Tuesday, September 22, 2009

The importance of being Andy Pettitte

The Yankees may have had yet another loss in Anaheim, but at least Andy Pettitte seemed to pitch okay. So how valuable is Andy Pettitte? Not only is a healthy Andy (which he appeared to be last night) a vital part of the Yankees' rotation, but his absence from the Houston Astros is being blamed for the team tanking.

Richard Justice of the Houston Chronicle has an article today about the firing of Houston Astros manager Cecil Cooper. He and others think that the club's downward spiral began when they didn't re-sign Andy Pettitte:
No right-thinking baseball man would even put Pettitte and Jason Jennings in the same sentence, much less swap them in his rotation. That's what the Astros did.

“I believe you can trace this current situation to the failure to re-sign Andy,” Berkman said. “That's the one thing that has happened over the last four years that has caused this organization to be where it is today. That was the beginning of a chain of events."
That wasn't the only Yankee-related thing that put the Astros in the hole. Players criticized Cooper for the following things:
Two veterans say that on the day Aaron Boone tearfully told his teammates he was to undergo heart surgery, Cooper used the moment to get on his guys for not playing harder. To say his timing was bad would be an understatement.
And when Pudge Rodriguez broke the all-time record for games caught, Cooper didn't offer congratulations until the next day.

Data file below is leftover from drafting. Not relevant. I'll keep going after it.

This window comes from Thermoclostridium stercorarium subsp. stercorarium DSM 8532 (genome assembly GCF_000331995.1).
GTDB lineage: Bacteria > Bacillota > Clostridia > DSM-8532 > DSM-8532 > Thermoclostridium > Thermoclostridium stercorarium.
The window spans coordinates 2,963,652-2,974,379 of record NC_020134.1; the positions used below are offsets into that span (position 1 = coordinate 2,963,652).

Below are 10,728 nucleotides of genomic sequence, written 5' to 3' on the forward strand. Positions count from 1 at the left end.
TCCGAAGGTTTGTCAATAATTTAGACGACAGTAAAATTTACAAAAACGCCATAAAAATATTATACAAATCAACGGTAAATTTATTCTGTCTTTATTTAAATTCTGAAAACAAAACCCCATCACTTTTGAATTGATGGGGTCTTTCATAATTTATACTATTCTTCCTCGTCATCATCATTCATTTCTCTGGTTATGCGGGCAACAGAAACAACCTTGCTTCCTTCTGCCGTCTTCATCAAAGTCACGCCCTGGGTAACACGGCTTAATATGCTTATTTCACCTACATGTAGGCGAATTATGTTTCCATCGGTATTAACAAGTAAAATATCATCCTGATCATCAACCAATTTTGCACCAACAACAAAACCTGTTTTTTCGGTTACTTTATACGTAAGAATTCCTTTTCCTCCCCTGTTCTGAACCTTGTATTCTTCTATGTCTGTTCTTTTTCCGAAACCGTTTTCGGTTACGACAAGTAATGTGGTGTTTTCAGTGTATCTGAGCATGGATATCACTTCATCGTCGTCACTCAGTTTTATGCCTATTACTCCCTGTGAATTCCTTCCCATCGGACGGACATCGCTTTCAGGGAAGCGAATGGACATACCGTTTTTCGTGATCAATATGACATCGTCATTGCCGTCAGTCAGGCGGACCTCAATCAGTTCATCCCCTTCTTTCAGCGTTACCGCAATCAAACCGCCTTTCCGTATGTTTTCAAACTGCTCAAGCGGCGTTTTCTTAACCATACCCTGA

Very interesting. After watching all the good stuff happening with the Rockies after Colorado replaced Clint Hurdle with Jim Tracy, I don't know why more teams don't try a change in management in the middle of the season, when it might actually make a difference. Obviously, it's too late now for a new Houston manager to fix things this year, after the year is out of hand, and out of reach.

As for the Yanks, I went to bed after Brian Bruney did what he's been doing best as of late - giving up homers!

In other news, I wrote a piece for the Faster Times on Milton Bradley, if you'd like to check it out.

What do you think? Leave us a comment!

1 comment:

Alvaro Fernandez Ravelo said...

Managers and their influence are overrated. Unless of course, we have Joe Torre running a Bigelow spa with his inner circle, instead of running a team.
The Aaron Boone instance was horribly managed, but usually manager don't have much of an influence. GM's do.

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